Can Google keep Windows Phone down?

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Read/Post Comments (8) | Recommend This Article (11)

Comments from our Foolish Readers

Help us keep this a respectfully Foolish area! This is a place for our readers to discuss, debate, and learn more about the Foolish investing topic you read about above. Help us keep it clean and safe. If you believe a comment is abusive or otherwise violates our Fool's Rules, please report it via the Report this Comment Report this Comment icon found on every comment.

  • Report this Comment On January 04, 2013, at 6:40 PM, sheldonross wrote:

    Microsoft has long shunned open standards and processes. Would the story be different if they had opened ActiveSync up?

    I must say I grew up witnessing Microsoft wielding it's position of market dominance to stifle innovation and competition. It would seem to me they are getting their just deserts.

  • Report this Comment On January 04, 2013, at 7:02 PM, techy46 wrote:

    Screw Google and their advertising funded software socialism. I turned Google search off 2 years ago and have been totally happy with Bing. I wouldn't pollute my Lumia 900 Windows Phone with Google apps or search for anything. Only thing worse the Google is Facebook's social disease.

  • Report this Comment On January 04, 2013, at 7:06 PM, twolf2919 wrote:

    I second that opinion. Microsoft is finally reaping what it's been sowing all these years. At least Google's snubbing of Microsoft is legal - unlike what Microsoft did to Netscape in the 1990's.

  • Report this Comment On January 04, 2013, at 7:31 PM, baozebub wrote:

    Microsoft used to be evil. Google is the new evil.

  • Report this Comment On January 05, 2013, at 2:49 PM, marv08 wrote:

    MS has failed to support open standards for ages. Heck, even Outlook 2013 still does not support proper importing of vCard files with multiple contact entries, a standard that is used for data exchange industry-wide since 1995... And Internet Explorer 10 is still the worst browser available when it comes to rendering HTML5 and CSS3 properly. MS chose to be incompatible, nobody else did.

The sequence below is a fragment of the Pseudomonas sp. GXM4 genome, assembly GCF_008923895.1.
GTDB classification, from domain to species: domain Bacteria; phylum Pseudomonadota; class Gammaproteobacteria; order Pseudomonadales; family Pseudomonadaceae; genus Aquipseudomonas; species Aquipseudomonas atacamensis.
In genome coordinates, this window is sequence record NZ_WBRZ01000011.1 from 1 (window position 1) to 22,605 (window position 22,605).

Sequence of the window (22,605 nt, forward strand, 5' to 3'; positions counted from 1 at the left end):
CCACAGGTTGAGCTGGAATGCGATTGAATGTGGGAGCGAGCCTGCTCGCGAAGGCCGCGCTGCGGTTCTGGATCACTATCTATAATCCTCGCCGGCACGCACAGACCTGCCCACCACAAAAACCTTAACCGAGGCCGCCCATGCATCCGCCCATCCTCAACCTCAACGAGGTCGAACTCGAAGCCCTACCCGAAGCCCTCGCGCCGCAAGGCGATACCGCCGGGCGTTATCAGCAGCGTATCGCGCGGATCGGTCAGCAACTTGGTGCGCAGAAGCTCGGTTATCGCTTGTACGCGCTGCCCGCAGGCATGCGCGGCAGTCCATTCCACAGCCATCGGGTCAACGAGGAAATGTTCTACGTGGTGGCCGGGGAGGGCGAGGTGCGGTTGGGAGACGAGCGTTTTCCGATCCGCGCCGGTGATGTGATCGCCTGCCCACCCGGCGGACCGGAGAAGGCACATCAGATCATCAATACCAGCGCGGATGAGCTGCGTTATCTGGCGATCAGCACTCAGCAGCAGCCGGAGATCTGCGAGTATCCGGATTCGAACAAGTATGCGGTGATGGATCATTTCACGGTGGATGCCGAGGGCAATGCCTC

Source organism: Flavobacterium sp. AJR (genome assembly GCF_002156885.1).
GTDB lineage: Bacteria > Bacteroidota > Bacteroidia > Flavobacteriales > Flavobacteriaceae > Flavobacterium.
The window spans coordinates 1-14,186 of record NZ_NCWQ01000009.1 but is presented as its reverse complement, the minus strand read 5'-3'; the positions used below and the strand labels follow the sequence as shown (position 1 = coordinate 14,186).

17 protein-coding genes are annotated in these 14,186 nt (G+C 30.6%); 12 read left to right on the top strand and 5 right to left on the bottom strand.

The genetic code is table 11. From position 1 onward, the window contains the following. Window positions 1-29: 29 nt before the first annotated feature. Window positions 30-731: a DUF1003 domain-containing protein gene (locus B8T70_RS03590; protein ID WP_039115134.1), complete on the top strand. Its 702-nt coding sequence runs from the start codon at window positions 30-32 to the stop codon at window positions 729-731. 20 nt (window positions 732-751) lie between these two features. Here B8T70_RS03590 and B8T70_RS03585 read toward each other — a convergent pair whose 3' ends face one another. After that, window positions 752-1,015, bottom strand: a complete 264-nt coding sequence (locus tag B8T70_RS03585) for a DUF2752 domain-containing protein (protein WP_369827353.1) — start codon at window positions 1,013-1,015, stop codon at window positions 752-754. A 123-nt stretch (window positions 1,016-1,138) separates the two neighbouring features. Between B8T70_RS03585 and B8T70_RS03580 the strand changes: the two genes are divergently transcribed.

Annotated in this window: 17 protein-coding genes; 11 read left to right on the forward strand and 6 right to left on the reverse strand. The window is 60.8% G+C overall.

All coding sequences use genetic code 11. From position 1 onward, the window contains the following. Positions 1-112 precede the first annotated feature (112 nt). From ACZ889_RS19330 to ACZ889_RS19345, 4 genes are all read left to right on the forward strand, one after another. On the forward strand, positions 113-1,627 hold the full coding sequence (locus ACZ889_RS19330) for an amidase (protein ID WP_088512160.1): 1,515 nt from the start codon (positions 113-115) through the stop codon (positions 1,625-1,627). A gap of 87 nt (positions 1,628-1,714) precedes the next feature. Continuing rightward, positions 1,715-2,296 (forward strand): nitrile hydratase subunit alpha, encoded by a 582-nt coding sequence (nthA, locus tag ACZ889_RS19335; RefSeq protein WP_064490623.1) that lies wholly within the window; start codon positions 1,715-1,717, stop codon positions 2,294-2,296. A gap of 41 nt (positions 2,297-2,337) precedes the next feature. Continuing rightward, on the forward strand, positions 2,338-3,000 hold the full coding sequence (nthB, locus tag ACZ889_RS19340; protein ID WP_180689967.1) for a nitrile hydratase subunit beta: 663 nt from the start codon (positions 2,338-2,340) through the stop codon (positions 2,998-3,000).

You just can't insist on your own proprietary junk, and then whine about not being invited to somebody else's party. MS is sabotaging itself.

  • Report this Comment On January 07, 2013, at 8:24 PM, xetn wrote:

    I believe the word "sabotaging" is negative. What Google is doing is protecting its turf. Has MS opened any of its apps to open source? That seems like sabotage to everyone else.

    I gave up M$ in 1999 and went with Linux. Couldn't be happier and the cost is ZERO, including all the applications that I care to download from my repositories.

    You can stay on the M$ and Apple upgrade paths if you wish to keep spending money. I will not!

  • Report this Comment On January 24, 2013, at 7:12 AM, sjbaraje wrote:

    This article fails to mention that Google had to pay Microsoft on an ongoing basis for the Exchange ActiveSync technology. I think it’s important to note that continuing to support this proprietary form of sync would cost Google money that would go straight into Microsoft’s pockets. Already android manufacturers paying huge money to Microsoft's Exchange ActiveSync technology

  • Report this Comment On February 15, 2014, at 11:04 AM, notrozer1 wrote:

    This is actually a big blow to Microsoft and its users, since ActiveSync is widely used, particularly in enterprise email environments???

    Not even M$ uses it anymore so how is this hurting anything?

    Also I have a windows phone and there are plenty of third party apps to do Gdrive and gmaps etc... they may not be BIG G made apps, but they work for the people that desire them..

    I myself dont use any of their apps.